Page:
proclamation in a manner consistent with the proper care and management of the objects
protected by this proclamation.
Nothing in this proclamation shall be construed to alter the valid existing water rights of any
party, including the United States.
Nothing in this proclamation shall be construed to interfere with the operation or maintenance,
nor with the replacement or modification within the existing authorization boundary, of existing
water resource, flood control, utility, pipeline, or telecommunications facilities that are located
within the monument, subject to the Secretary of Agriculture's special uses authorities and other
applicable laws. Existing water resource, flood control, utility, pipeline, or telecommunications
facilities located within the monument may be expanded, and new facilities may be constructed
within the monument, to the extent consistent with the proper care and management of the
objects protected by this proclamation, subject to the Secretary of Agriculture's special uses
authorities and other applicable law.
The Secretary of Agriculture (Secretary) shall manage the monument through the Forest Service,
pursuant to applicable legal authorities, consistent with the purposes and provisions of this
proclamation. The Secretary shall prepare, within 3 years of the date of this proclamation and in
consultation with the Secretary of the Interior, a management plan for the monument and shall
promulgate such regulations for its management as deemed appropriate. The Secretary shall
provide for maximum public involvement in the development of that plan, including, but not
limited to, consultation with tribal, State, and local government, as well as community
environmental conservation, health, and justice organizations. The plan shall provide for
protection and interpretation of the scientific and historic objects identified above and for
continued public access to those objects, consistent with their protection. To the maximum extent
permitted by other applicable law and consistent with the purposes of the monument, the plan
shall protect and preserve Indian sacred sites, as defined in section 1(b) of Executive Order
13007 of May 24, 1996, and access by Indian tribal members for traditional cultural, spiritual,
and tree and forest product-, food-, and medicine-gathering purposes.
Nothing in this proclamation shall be construed to enlarge or diminish the rights of any Indian
tribe as defined in section 1(b) of Executive Order 13007.
The Secretary shall prepare a transportation plan that specifies and implements such actions
necessary to protect the objects identified in this proclamation, including road closures and travel
restrictions. For the purpose of protecting the objects identified above, except for emergency or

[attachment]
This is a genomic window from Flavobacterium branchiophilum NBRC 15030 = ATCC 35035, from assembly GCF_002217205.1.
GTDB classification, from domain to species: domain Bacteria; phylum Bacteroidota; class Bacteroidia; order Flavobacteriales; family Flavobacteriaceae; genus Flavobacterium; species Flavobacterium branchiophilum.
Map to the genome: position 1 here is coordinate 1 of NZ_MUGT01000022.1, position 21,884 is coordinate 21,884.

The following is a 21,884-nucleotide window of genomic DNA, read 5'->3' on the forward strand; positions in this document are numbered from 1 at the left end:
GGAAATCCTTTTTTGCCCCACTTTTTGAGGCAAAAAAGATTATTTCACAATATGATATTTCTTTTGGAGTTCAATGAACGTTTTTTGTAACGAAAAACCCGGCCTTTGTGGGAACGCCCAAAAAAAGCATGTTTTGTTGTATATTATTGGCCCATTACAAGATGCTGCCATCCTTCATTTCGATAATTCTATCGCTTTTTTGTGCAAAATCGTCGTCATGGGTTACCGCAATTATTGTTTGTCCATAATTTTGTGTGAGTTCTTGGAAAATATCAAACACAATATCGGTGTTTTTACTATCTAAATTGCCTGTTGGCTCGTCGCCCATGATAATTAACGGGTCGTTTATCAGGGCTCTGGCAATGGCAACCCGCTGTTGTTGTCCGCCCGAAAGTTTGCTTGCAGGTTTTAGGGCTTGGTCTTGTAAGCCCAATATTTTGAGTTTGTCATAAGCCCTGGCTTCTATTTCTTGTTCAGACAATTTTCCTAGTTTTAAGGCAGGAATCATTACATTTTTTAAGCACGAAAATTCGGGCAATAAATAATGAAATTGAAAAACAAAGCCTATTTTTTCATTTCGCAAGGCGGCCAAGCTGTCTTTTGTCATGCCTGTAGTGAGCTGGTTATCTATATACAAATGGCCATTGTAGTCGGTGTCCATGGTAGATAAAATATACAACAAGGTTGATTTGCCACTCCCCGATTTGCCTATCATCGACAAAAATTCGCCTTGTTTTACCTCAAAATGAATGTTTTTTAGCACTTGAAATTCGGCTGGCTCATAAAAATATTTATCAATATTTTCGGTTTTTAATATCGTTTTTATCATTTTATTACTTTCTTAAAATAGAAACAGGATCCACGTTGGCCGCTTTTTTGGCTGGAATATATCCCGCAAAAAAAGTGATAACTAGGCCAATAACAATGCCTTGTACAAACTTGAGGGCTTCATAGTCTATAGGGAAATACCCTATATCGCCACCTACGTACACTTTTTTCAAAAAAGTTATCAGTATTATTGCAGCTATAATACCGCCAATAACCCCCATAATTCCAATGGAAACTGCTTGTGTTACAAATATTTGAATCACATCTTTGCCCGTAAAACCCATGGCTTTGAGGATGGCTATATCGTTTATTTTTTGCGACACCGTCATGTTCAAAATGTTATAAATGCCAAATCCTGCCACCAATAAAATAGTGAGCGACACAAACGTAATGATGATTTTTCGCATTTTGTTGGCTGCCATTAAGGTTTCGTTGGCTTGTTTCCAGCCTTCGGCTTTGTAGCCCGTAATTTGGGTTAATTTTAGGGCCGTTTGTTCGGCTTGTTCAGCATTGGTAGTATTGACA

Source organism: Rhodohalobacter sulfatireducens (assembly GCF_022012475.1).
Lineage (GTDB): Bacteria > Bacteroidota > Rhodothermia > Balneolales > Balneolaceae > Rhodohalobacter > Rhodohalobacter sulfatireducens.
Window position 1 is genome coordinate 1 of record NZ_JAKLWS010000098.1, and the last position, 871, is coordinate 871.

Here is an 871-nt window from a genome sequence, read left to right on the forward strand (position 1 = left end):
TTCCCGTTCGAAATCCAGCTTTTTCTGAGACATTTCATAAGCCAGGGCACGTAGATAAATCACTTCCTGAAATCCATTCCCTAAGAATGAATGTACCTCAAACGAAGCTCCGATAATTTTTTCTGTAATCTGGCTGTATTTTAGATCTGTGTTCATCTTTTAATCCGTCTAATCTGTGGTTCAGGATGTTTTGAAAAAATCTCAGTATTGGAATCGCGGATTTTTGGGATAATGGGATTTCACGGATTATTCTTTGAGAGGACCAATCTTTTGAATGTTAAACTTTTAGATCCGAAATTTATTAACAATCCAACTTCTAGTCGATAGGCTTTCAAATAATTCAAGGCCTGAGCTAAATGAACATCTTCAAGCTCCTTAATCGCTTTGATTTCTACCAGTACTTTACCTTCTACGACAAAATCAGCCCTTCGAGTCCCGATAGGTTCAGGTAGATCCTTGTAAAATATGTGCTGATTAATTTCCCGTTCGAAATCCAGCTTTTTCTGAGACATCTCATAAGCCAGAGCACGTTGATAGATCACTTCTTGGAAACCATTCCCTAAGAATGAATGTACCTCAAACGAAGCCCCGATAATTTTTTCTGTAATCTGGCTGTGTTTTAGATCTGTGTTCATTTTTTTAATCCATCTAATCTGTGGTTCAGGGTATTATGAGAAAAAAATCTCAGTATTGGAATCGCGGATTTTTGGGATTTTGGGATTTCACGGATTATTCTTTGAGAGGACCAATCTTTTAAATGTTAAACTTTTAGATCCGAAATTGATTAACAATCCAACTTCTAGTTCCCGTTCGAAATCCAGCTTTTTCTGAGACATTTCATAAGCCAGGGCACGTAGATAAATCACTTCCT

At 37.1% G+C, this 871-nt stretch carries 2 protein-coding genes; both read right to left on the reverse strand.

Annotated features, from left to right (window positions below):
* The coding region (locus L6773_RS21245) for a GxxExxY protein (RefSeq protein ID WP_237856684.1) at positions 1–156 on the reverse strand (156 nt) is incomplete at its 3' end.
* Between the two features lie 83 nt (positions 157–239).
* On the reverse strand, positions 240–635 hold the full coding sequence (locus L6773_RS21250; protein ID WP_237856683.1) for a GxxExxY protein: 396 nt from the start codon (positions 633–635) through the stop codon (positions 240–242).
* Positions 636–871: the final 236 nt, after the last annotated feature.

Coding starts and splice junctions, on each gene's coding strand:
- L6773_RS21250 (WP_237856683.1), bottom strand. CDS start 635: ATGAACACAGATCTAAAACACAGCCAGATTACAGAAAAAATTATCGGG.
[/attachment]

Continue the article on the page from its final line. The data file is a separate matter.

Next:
authorized administrative purposes, the Secretary shall limit all motor vehicle use to designated
roads, trails, and, in the Secretary's discretion, those authorized off-highway vehicular use areas
existing as of the date of this proclamation.
The Secretary shall, in developing any management plans and any management rules and
regulations governing the monument, consult with the Secretary of the Interior. The final
decision to issue any management plans and any management rules and regulations rests with the
Secretary of Agriculture. Management plans or rules and regulations developed by the Secretary
of the Interior governing uses within national parks or other national monuments administered by
the Secretary of the Interior shall not apply within the monument.
Nothing in this proclamation shall be construed to enlarge or diminish the jurisdiction of the
State of California with respect to fish and wildlife management.
Laws, regulations, and policies followed by the United States Forest Service in issuing and
administering grazing permits or leases on all lands under its jurisdiction shall continue to apply
with regard to the lands in the monument in a manner consistent with the proper care and
management of the objects protected by this proclamation.
Nothing in this proclamation shall be construed to alter the authority or responsibility of any
party with respect to emergency response activities within the monument, including wildland fire
response. The Secretary may carry out vegetative management treatments within the monument,
except that timber harvest and prescribed fire may only be used when the Secretary determines it
appropriate to address the risk of wildfire, insect infestation, or disease that would endanger the
objects identified above or imperil public safety.
Recognizing the proximity of the monument to Class B airspace and that a military training route
is over the monument, nothing in this proclamation shall be deemed to restrict general aviation,
commercial, or military aircraft operations, nor the designation of new units of special use
airspace or the establishment of military flight training routes, over the monument.
Nothing in this proclamation shall be deemed to revoke any existing withdrawal, reservation, or
appropriation; however, the monument shall be the dominant reservation.
Warning is hereby given to all unauthorized persons not to appropriate, injure, destroy, or
remove any feature of the monument and not to locate or settle upon any of the lands thereof.
IN WITNESS WHEREOF, I have hereunto set my hand this tenth day of October, in the year of
our Lord two thousand fourteen, and of the Independence of the United States of America the
two hundred and thirty-ninth.